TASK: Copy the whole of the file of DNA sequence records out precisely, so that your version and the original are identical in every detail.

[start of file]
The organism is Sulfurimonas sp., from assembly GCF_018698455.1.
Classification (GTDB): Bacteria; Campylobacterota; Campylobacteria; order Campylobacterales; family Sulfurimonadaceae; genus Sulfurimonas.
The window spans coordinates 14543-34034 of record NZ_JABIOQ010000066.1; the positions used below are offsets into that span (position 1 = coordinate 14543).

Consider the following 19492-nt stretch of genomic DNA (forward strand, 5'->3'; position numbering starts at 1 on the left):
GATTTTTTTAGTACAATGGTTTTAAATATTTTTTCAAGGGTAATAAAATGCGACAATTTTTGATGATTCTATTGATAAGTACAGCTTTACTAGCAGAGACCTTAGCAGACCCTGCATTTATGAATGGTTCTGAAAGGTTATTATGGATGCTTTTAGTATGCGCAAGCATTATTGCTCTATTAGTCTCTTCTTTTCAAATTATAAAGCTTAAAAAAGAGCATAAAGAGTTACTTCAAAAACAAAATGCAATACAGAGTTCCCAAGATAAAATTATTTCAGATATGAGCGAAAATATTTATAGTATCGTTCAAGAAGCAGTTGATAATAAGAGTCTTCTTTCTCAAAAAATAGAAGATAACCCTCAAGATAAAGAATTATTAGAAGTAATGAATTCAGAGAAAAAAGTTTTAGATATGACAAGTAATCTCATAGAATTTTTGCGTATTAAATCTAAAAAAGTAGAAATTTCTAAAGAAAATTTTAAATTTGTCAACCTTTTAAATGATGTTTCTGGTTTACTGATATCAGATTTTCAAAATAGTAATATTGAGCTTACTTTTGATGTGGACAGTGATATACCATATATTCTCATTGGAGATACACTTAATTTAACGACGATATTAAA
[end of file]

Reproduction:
The organism is Sulfurimonas sp., from assembly GCF_018698455.1.
Classification (GTDB): Bacteria; Campylobacterota; Campylobacteria; order Campylobacterales; family Sulfurimonadaceae; genus Sulfurimonas.
The window spans coordinates 14543-34034 of record NZ_JABIOQ010000066.1; the positions used below are offsets into that span (position 1 = coordinate 14543).

Consider the following 19492-nt stretch of genomic DNA (forward strand, 5'->3'; position numbering starts at 1 on the left):
GATTTTTTTAGTACAATGGTTTTAAATATTTTTTCAAGGGTAATAAAATGCGACAATTTTTGATGATTCTATTGATAAGTACAGCTTTACTAGCAGAGACCTTAGCAGACCCTGCATTTATGAATGGTTCTGAAAGGTTATTATGGATGCTTTTAGTATGCGCAAGCATTATTGCTCTATTAGTCTCTTCTTTTCAAATTATAAAGCTTAAAAAAGAGCATAAAGAGTTACTTCAAAAACAAAATGCAATACAGAGTTCCCAAGATAAAATTATTTCAGATATGAGCGAAAATATTTATAGTATCGTTCAAGAAGCAGTTGATAATAAGAGTCTTCTTTCTCAAAAAATAGAAGATAACCCTCAAGATAAAGAATTATTAGAAGTAATGAATTCAGAGAAAAAAGTTTTAGATATGACAAGTAATCTCATAGAATTTTTGCGTATTAAATCTAAAAAAGTAGAAATTTCTAAAGAAAATTTTAAATTTGTCAACCTTTTAAATGATGTTTCTGGTTTACTGATATCAGATTTTCAAAATAGTAATATTGAGCTTACTTTTGATGTGGACAGTGATATACCATATATTCTCATTGGAGATACACTTAATTTAACGACGATATTAAA